November 26, 2012

Medieval signal of Swedish (?) admixture in Finland

I took the FIN (Finnish), GBR (British), and CDX (Chinese Dai) samples of the 1000 Genomes Project, each of which has a sample size of 100 in order to investigate the signal of East-West Eurasian admixture in Finns. While neither Britons nor Dai could be imagine of having contributed to Finns directly, they ought to make useful proxies of a NW European population lacking recent East Eurasian ancestry, and an East Eurasian population lacking recent West Eurasian ancestry respectively.

In the following, I will assume a generation length of 29 years and a sample birthyear of 1980 as in previous experiments.

First, the 1-reference analysis of FIN using GBR produced an admixture proportion lower bound of 37.4 +/- 5.1 percent.

The corresponding analysis of FIN using CDX produced an admixture proportion lower bound of 4.4 +/- 1.0 percent.

The 2-ref admixture test with {GBR,CDX} reported success:

Test SUCCEEDS (z=2.76, p=0.0057) for FIN with {GBR, CDX} weights
But, the decay rates were inconsistent, a situation which might occur when major admixture from different sources took place at different times. In particular, the one using CDX corresponded to 65.57 +/- 8.36 generations, and the one using GBR to 25.48 +/- 4.93 generations.

In calendar dates, Finns are estimated to have mixed with an East Eurasian CDX-like population between 170BC-320AD and with a NW European GBR-like population between 1100-1380AD.

The central date of the latter estimate is 1,240AD, which corresponds quite closely to the beginning of Swedish rule and is in the middle of the 13th. century, between the time when Finland was initially claimed for western Christendom (12th c.) and the time when the conflict between Sweden and Russia was settled (14th c.).


rouge77 said...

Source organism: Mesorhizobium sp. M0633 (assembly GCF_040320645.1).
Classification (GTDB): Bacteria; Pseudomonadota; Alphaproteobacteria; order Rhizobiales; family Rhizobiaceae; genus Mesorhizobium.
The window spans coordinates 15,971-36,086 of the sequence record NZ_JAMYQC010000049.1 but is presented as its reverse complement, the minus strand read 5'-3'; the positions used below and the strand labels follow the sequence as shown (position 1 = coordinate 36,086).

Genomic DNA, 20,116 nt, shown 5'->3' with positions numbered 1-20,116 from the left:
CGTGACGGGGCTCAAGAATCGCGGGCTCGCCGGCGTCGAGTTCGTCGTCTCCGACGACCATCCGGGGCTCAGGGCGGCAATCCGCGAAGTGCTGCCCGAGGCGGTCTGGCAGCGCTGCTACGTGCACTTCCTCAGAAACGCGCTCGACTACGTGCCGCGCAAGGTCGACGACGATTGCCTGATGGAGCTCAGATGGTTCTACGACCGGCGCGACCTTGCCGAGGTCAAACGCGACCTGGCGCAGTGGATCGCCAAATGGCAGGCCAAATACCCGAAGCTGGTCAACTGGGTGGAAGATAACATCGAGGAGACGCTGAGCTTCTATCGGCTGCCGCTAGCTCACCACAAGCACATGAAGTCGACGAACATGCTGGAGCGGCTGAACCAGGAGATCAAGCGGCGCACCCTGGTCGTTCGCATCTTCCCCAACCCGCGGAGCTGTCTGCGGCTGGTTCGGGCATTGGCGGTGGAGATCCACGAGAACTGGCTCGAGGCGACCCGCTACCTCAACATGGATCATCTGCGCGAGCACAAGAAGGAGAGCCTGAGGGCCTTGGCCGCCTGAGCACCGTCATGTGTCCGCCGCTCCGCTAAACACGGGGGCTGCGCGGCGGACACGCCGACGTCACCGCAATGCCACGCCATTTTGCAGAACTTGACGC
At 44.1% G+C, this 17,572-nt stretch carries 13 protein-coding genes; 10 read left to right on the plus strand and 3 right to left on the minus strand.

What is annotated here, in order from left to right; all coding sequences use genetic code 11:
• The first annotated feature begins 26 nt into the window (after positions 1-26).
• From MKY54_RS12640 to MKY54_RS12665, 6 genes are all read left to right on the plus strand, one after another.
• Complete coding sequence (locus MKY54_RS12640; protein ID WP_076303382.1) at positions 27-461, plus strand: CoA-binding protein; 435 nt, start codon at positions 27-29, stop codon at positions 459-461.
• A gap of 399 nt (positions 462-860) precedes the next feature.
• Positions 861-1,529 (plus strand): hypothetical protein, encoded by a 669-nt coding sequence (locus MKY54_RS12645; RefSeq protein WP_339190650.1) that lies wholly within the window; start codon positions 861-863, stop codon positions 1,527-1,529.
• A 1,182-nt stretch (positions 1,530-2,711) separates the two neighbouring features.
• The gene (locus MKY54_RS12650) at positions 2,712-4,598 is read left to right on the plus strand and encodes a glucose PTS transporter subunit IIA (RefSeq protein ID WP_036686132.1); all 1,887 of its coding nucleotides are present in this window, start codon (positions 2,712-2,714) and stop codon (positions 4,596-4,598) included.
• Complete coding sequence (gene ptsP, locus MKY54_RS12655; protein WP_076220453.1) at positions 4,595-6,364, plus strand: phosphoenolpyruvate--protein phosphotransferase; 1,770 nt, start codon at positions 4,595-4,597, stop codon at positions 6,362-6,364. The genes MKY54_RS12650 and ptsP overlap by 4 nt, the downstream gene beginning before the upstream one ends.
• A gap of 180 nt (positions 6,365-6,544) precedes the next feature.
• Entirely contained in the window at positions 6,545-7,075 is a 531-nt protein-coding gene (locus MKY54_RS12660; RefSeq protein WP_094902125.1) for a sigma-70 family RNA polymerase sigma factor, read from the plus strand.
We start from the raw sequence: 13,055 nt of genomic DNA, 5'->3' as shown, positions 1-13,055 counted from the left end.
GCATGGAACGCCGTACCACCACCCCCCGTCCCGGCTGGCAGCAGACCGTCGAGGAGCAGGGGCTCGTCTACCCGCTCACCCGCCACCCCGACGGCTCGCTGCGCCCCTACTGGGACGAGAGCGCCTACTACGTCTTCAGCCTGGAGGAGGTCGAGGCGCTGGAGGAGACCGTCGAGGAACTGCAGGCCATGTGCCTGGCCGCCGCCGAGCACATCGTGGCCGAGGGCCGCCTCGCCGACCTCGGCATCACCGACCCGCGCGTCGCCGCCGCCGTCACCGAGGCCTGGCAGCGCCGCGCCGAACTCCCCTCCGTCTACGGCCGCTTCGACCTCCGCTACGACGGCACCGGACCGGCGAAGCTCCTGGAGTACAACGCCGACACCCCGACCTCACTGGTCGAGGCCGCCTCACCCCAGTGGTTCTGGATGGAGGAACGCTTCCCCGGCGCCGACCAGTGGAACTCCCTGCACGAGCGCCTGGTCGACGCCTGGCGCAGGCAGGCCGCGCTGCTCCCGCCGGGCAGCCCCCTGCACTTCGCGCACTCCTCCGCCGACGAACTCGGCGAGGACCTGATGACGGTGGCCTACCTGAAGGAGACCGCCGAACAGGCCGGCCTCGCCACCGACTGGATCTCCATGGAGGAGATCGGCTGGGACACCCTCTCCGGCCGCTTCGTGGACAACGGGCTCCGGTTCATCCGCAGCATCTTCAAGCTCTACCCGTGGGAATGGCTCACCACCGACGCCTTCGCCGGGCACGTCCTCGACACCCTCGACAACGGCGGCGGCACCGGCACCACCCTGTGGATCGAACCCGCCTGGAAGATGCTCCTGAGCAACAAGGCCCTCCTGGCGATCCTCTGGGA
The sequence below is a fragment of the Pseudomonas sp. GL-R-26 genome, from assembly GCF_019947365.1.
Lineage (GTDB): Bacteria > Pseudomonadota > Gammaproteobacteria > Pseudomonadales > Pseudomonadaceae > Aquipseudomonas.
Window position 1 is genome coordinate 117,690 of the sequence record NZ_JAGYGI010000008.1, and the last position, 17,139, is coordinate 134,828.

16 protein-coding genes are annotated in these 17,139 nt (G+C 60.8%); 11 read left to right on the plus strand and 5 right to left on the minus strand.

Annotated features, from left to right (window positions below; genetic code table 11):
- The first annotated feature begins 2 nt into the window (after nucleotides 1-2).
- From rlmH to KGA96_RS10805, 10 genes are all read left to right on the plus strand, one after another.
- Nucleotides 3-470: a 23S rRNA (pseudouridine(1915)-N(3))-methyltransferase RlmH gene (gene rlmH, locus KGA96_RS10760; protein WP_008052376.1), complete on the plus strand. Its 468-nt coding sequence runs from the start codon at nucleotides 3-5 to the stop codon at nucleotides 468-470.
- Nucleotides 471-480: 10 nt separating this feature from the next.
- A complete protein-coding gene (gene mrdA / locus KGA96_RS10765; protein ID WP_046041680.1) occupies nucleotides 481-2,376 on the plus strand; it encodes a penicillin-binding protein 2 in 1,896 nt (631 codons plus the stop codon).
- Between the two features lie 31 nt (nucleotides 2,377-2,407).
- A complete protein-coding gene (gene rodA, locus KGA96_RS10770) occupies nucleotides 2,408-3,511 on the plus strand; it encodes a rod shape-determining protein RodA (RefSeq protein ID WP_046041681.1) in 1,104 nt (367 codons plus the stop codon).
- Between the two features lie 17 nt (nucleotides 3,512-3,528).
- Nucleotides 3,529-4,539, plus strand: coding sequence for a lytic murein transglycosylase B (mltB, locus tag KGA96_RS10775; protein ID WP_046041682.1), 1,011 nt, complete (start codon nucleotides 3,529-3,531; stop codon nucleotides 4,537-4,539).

Limited permanent settlement from "Sweden" - a work in progress still then when it comes to the political entity - on coastal areas in Finland seems to have preceded political control and started sometime after 1000 based on archaeological evidence. After southern Finland became politically tied to Sweden there seems to have been more emigration from Sweden, but in such numbers that except on some coastal areas the settlers were assimilated. But the settlers didn't come only from Sweden; in the small coastal trading towns there were German settlers and there's evidence of limited numbers of Germans settling as farmers inland during the late Middle Age. The ties this far might be earlier than Swedish political control and connected to Baltic maritime trade in the early Middle Age; the spread of burial of bodies instead of cremation spread through southern Finland between 700-1000 and might be influenced by example of long distance traders as it preceded the spread of Christianity, which started after 1000 but before the supposed Swedish crusades. On the other hand, Åland Isles were colonized from the Swedish mainland starting already from 400 CE, replacing the earlier small population there, and like in later times, the sea between Finland and Sweden probably united the coastal areas more than it separated them. Another thing is movement from Finland to Sweden; there was a large-scale emigration of Savonians to northern and central Sweden starting from the late 16th century. This population, called the "Forest Finns" in Sweden, is now basically totally assimilated, but their contribution to current Swedish gene pool is relatively extensive and would cloud the picture when one would go farther and compare Finns and Swedes directly.